Tags: reversing 

Rating:

# random\_pitfalls

We are given a program and its source code, let's see...

## The Server

Ok, so what [server.c](./server.c) does is simple, more or less:

1. Create a buffer and fills it with zeros
2. Maps 64 contiguous pages as `PROT_NONE`
3. Takes one of them and maps it `PROT_READ | PROT_WRITE`
4. Fills it with random data
5. Xor `buffer` with the current page
6. Repeat from 3. a bunch of times
7. Read the flag in one of the remaining pages
8. Xor the flag page with `buffer`

(This is a simplified version of the thing)

Then it reads our 4096 bytes of shellcode and jump into them, but it does so
after a seccomp filter that only allows `write`s from `buffer` to `stdout` and
`exit`.
Since the authors are nice, they also make sure to clear every register
(including the stack pointer).

## The Plan

What we want to achieve is pretty straightforward: we need to XOR together all
the valid pages so as to get the original flag back
(remember that `a ^ b ^ b = a`).

There's a catch though: how do we read all the valid pages avoiding the
`PROT_NONE` ones?
If we try to read from those, we die.

The server prints to us the flags from `/proc/cpuinfo` and that's probably an
hint.
I was thinking some crazy stuff like cache-based side-channels, but a teammate
suggested I take a look at Intel's
[Transactional Synchronization Extensions](https://en.wikipedia.org/wiki/Transactional_Synchronization_Extensions)
and that's what I did.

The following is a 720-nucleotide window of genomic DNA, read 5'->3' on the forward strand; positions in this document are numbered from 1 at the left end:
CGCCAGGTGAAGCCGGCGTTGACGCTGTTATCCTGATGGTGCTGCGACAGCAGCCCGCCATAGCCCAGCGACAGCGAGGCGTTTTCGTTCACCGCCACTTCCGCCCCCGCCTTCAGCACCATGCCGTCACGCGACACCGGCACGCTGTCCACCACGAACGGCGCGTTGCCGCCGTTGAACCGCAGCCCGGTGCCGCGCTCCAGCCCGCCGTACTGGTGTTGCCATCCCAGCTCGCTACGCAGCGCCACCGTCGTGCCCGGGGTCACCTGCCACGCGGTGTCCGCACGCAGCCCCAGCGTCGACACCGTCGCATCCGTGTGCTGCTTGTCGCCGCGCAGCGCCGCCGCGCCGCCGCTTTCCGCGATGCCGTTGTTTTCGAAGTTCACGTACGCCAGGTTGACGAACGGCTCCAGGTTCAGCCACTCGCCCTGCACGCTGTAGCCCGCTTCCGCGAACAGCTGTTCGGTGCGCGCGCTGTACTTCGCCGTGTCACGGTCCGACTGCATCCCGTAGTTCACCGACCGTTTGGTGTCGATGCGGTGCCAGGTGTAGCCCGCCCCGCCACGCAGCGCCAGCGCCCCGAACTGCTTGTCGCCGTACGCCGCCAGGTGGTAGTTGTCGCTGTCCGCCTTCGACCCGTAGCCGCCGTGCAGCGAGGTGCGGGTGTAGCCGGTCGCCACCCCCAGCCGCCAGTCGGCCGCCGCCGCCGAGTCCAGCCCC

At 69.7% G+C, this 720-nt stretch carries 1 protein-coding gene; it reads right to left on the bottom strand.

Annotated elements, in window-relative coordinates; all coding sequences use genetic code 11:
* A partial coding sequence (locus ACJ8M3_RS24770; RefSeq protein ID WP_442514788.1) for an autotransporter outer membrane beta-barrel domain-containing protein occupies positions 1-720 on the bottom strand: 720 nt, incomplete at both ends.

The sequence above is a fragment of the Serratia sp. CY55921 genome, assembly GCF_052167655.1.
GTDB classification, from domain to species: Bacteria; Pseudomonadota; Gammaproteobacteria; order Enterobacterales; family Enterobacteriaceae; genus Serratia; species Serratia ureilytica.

TSX is an hardware extension that enables transactional memory on x86.
What this means, is that you can write a bunch of memory locations and be
sure that either all of them were written or none of them.
TSX has also another nice feature: it allows the programmer to handle the errors
occurred during the transactions.

See the problem? We can start a transaction, read from one of the pages, and
catch the likely page fault from our own code without crashing the server :)

### The Shellcode

The complete shellcode is in [shell.asm](./shell.asm), but the basic idea is
this:

```python
def shellcode(mem, buffer):
for page in mem:
# begin transaction
xbegin()
# xor the page with the output buffer
buffer ^= page
# end the transaction
xend()
write(stdout, buffer)
```

## The Win

```sh
$ nasm -o shell.bin -f bin ./shell.asm && ./x.py
flags : fpu vme de pse tsc msr pae mce cx8 apic sep mtrr pge mca cmov pat pse36 clflush mmx fxsr sse sse2 ht syscall nx pdpe1gb rdtscp lm constant_tsc rep_good nopl xtopology cpuid aperfmperf pni pclmulqdq ssse3 fma cx16 pcid sse4_1 sse4_2 x2apic movbe popcnt tsc_deadline_timer aes xsave avx f16c rdrand hypervisor lahf_lm abm 3dnowprefetch cpuid_fault invpcid_single pti fsgsbase bmi1 hle avx2 smep bmi2 erms invpcid rtm rdseed adx xsaveopt

SECCON{7h1S_ch4L_Is_in5p1r3d_by_sgx-rop}
```

*babush*

P.S.: Sometimes the server returns random data. I haven't had the time to
investigate why that's the case.
Still, got the flag right? :)